Jan 4, 2008

10 Productivity Tips are Better Than 101

There are many popular mega-lists out there nowadays (75 Ways to Boost your Self-Esteem, 101 Ways to Open Firefox, 503 Ways to Make Your List Longer). But often, these lists have too many "filler" items, and many items have such diminutive returns that I'd rather just have a list of their ten best items. So in that vein, here is a list of what I consider my favorite productivity tips – ten in all. Feel free to add your own favorites (and then maybe we can get to 101).

1. Make Lists and Finish Them – Write down goals for the day, the week, and the month -- using a simple Hipster PDA or a giant whiteboard will do. And more importantly, get it done (i.e., be willing to stay up until 2AM to finish that blog post you had on your list).

2. Blackout Your Communication – A common methodology of writers, block off a chunk of hours, lock the door, shut down the email and cell phone, and force yourself to work on your task list. And when you feel like you're getting nothing done, don't give in – force yourself to keep working.

3. Don't Sleep with Unanswered Emails – It's understandable if some emails require a short wait, but for the most part, always try to answer emails the same day. Besides just "getting it done," it builds a healthy rapport with your correspondents.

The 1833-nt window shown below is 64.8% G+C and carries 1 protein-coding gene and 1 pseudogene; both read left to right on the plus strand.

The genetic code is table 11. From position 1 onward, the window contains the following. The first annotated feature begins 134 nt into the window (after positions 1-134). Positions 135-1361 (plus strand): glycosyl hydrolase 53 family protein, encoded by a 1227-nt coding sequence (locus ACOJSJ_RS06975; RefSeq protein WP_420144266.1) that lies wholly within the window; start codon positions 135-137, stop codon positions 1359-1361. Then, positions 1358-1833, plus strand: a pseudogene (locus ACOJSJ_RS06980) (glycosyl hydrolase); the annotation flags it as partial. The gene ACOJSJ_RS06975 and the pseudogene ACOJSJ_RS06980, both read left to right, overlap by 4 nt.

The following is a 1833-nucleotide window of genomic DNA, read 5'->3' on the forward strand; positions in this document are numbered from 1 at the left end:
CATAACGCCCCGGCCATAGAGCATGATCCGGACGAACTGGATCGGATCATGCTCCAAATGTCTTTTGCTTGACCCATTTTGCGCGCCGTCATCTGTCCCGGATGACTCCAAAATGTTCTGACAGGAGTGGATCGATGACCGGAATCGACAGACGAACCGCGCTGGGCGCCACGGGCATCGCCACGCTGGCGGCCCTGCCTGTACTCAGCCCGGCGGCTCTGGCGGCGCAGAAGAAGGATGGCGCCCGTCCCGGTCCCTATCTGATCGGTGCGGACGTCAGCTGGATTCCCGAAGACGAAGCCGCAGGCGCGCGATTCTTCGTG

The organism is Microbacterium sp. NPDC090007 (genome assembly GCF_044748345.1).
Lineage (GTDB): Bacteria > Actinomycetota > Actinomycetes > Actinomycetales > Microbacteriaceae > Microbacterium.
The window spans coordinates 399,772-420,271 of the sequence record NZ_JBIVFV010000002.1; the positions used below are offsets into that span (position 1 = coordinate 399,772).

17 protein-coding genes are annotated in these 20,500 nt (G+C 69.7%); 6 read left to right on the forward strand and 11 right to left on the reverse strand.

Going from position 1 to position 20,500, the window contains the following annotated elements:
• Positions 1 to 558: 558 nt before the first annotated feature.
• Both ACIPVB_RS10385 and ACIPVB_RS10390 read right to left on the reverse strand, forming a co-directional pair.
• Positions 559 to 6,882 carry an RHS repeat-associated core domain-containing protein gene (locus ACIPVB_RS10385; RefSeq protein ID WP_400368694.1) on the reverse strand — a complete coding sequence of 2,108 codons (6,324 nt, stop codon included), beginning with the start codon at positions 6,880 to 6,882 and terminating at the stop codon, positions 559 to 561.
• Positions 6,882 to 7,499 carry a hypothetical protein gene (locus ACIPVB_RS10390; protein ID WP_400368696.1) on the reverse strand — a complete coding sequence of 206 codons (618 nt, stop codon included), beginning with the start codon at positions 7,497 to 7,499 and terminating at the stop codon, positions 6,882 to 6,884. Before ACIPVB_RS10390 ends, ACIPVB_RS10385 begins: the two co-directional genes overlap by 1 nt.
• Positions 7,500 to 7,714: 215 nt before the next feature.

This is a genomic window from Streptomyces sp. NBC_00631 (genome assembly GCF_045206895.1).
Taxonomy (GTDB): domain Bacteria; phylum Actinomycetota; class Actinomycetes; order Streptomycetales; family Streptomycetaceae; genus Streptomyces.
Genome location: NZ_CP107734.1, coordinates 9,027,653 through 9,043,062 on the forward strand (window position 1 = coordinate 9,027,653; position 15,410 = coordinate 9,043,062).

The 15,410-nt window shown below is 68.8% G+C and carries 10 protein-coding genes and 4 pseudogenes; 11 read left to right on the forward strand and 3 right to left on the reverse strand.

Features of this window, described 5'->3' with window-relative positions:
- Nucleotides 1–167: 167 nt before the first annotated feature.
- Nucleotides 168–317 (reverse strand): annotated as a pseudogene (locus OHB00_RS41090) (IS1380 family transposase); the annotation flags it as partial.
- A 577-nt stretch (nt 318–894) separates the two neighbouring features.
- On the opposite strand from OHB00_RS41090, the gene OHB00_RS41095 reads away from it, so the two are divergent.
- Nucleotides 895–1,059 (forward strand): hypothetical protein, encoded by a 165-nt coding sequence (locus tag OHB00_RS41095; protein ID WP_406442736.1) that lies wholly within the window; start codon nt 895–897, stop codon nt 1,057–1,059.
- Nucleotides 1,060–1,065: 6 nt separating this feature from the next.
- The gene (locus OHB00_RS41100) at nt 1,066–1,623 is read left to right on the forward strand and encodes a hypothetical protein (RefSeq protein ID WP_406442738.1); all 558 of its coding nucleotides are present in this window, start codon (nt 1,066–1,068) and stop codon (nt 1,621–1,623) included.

4. Prioritize Commitments - Decide what's important and what's not. Then decide if low-priorities are killing the high-priorities. If so, drop some of the commitments and don't take on any more.

5. Start Gap Tasking – Unfortunately, life is still full of commutes, long lines, and waiting times. This is a great time to do a bit of reading, phoning, or note-jotting (just beware of becoming the annoying cellphone-talker in the supermarket). Personally, I like having a moleskine and something to read at all times (either a magazine like Inc. or the RSS feeds on my Blackberry).

6. Socialize Positively – There's something about being around positive and motivated people that fires up productivity in oneself. Not only do you get chances to bounce new ideas off others, you will often get encouragement and perhaps a little competitive drive from such interactions.

7. Just Launch It – No project is ever really complete. So instead of playing the perfectionist and continually investing time and effort into dozens of revisions/additions, just launch the project as best you can. Not only will you feel like you've accomplished something (which feeds into a productivity boost), but you'll also quickly know what revisions/additions are the most pertinent.

8. Discipline Your Waste – Most people have some sort of recreational "vice" -- movies, video games, Wikipedia, family (okay, just kidding about that last one). The problem usually isn't the participation in such activities, but the lack of knowing when to stop. Sometimes, it may take the cancellation or the uninstallation of a service to be more productive.

9. Try Acting Like a Business – Both designers and developers alike tend to enjoy relaxed environments that usually include a Wii, casual wear, and maybe an Airzooka. Freelancers can be even more laid back, usually sporting pajamas and living in paper-piled offices. Unfortunately, slackness in your clothing and office space often leads to slackness in your work. Try cleaning the office, increasing the lighting, and wearing semi-casual wear. See if your productivity increases...

10. Show Up – Building anything of value is never easy. Just "showing up" day after day is often the hardest part of any project. Always be the most reliable person you know...

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